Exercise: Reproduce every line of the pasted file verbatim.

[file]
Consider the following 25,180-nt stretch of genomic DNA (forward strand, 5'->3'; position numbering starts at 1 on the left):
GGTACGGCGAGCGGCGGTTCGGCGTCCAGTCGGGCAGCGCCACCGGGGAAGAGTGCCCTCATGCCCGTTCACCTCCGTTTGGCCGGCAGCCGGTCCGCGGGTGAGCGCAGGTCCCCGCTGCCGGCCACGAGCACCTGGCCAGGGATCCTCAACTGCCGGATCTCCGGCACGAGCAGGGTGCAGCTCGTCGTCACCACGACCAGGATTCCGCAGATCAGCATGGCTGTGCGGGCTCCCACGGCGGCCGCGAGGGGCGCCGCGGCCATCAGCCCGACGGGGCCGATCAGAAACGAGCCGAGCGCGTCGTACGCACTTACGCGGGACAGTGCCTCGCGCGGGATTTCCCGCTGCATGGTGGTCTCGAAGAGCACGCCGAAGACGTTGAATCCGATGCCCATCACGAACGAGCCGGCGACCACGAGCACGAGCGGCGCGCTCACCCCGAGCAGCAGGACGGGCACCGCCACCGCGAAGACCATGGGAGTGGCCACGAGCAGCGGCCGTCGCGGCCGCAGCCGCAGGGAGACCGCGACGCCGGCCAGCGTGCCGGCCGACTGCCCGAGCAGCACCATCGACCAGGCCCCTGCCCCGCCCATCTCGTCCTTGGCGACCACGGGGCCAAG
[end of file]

Consider the following 25,180-nt stretch of genomic DNA (forward strand, 5'->3'; position numbering starts at 1 on the left):
GGTACGGCGAGCGGCGGTTCGGCGTCCAGTCGGGCAGCGCCACCGGGGAAGAGTGCCCTCATGCCCGTTCACCTCCGTTTGGCCGGCAGCCGGTCCGCGGGTGAGCGCAGGTCCCCGCTGCCGGCCACGAGCACCTGGCCAGGGATCCTCAACTGCCGGATCTCCGGCACGAGCAGGGTGCAGCTCGTCGTCACCACGACCAGGATTCCGCAGATCAGCATGGCTGTGCGGGCTCCCACGGCGGCCGCGAGGGGCGCCGCGGCCATCAGCCCGACGGGGCCGATCAGAAACGAGCCGAGCGCGTCGTACGCACTTACGCGGGACAGTGCCTCGCGCGGGATTTCCCGCTGCATGGTGGTCTCGAAGAGCACGCCGAAGACGTTGAATCCGATGCCCATCACGAACGAGCCGGCGACCACGAGCACGAGCGGCGCGCTCACCCCGAGCAGCAGGACGGGCACCGCCACCGCGAAGACCATGGGAGTGGCCACGAGCAGCGGCCGTCGCGGCCGCAGCCGCAGGGAGACCGCGACGCCGGCCAGCGTGCCGGCCGACTGCCCGAGCAGCACCATCGACCAGGCCCCTGCCCCGCCCATCTCGTCCTTGGCGACCACGGGGCCAAG